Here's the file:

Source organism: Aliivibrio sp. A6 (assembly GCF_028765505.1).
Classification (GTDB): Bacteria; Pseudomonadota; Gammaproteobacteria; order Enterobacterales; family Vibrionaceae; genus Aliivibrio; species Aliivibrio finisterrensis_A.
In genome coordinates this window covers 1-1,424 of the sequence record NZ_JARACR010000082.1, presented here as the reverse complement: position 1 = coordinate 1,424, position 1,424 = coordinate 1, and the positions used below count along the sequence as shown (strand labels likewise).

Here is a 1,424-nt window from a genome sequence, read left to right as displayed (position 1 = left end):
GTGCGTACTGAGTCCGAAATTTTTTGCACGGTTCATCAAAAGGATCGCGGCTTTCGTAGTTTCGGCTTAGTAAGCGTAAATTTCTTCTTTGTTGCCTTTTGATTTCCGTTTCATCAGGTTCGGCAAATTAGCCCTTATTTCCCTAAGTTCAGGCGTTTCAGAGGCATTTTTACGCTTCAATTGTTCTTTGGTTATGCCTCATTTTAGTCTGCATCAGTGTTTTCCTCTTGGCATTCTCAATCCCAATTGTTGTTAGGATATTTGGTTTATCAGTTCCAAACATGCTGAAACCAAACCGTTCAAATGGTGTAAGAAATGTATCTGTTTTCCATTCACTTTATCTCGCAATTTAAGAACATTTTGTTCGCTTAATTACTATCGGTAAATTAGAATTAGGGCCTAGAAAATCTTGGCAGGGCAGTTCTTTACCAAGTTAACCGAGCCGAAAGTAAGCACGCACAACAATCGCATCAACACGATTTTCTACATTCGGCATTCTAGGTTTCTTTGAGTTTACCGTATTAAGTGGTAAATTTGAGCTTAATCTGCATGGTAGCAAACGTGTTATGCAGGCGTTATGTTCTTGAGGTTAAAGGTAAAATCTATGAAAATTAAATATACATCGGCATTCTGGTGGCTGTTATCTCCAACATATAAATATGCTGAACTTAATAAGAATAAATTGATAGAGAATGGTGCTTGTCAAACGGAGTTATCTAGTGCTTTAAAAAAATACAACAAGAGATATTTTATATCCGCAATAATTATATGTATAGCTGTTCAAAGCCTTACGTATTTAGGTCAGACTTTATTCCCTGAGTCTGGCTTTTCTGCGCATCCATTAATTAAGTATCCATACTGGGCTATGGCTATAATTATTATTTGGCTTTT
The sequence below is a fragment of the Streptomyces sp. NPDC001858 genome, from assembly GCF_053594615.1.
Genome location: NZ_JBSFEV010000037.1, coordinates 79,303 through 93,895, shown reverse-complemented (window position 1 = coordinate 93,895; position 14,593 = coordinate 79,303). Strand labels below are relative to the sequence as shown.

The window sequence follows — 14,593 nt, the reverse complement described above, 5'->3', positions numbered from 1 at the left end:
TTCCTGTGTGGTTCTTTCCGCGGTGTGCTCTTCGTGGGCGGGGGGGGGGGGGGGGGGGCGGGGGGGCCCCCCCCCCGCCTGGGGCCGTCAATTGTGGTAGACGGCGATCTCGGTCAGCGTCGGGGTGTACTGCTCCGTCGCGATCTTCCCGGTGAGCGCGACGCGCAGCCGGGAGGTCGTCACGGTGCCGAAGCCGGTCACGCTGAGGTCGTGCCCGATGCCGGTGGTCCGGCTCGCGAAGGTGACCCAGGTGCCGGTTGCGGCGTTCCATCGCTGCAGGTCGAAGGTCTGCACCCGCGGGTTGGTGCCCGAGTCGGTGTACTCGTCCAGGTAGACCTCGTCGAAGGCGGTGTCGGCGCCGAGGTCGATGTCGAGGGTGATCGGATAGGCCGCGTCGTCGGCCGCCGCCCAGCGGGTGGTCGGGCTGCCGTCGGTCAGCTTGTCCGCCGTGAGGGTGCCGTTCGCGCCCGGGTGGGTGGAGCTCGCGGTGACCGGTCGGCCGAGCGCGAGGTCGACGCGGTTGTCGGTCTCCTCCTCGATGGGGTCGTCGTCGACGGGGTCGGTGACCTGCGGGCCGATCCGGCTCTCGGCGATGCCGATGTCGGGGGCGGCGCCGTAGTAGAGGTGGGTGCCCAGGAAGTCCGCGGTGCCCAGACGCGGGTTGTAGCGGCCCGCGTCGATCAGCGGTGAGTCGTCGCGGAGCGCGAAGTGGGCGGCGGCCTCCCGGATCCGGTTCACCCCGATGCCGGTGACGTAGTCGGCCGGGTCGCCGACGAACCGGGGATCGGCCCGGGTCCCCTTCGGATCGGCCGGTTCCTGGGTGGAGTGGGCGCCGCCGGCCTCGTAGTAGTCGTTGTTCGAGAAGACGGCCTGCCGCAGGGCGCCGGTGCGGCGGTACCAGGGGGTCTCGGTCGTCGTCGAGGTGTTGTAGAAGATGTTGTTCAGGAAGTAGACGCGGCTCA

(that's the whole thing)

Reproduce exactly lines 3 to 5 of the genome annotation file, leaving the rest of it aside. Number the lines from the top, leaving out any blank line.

In genome coordinates this window covers 1-1,424 of the sequence record NZ_JARACR010000082.1, presented here as the reverse complement: position 1 = coordinate 1,424, position 1,424 = coordinate 1, and the positions used below count along the sequence as shown (strand labels likewise).

Here is a 1,424-nt window from a genome sequence, read left to right as displayed (position 1 = left end):
GTGCGTACTGAGTCCGAAATTTTTTGCACGGTTCATCAAAAGGATCGCGGCTTTCGTAGTTTCGGCTTAGTAAGCGTAAATTTCTTCTTTGTTGCCTTTTGATTTCCGTTTCATCAGGTTCGGCAAATTAGCCCTTATTTCCCTAAGTTCAGGCGTTTCAGAGGCATTTTTACGCTTCAATTGTTCTTTGGTTATGCCTCATTTTAGTCTGCATCAGTGTTTTCCTCTTGGCATTCTCAATCCCAATTGTTGTTAGGATATTTGGTTTATCAGTTCCAAACATGCTGAAACCAAACCGTTCAAATGGTGTAAGAAATGTATCTGTTTTCCATTCACTTTATCTCGCAATTTAAGAACATTTTGTTCGCTTAATTACTATCGGTAAATTAGAATTAGGGCCTAGAAAATCTTGGCAGGGCAGTTCTTTACCAAGTTAACCGAGCCGAAAGTAAGCACGCACAACAATCGCATCAACACGATTTTCTACATTCGGCATTCTAGGTTTCTTTGAGTTTACCGTATTAAGTGGTAAATTTGAGCTTAATCTGCATGGTAGCAAACGTGTTATGCAGGCGTTATGTTCTTGAGGTTAAAGGTAAAATCTATGAAAATTAAATATACATCGGCATTCTGGTGGCTGTTATCTCCAACATATAAATATGCTGAACTTAATAAGAATAAATTGATAGAGAATGGTGCTTGTCAAACGGAGTTATCTAGTGCTTTAAAAAAATACAACAAGAGATATTTTATATCCGCAATAATTATATGTATAGCTGTTCAAAGCCTTACGTATTTAGGTCAGACTTTATTCCCTGAGTCTGGCTTTTCTGCGCATCCATTAATTAAGTATCCATACTGGGCTATGGCTATAATTATTATTTGGCTTTT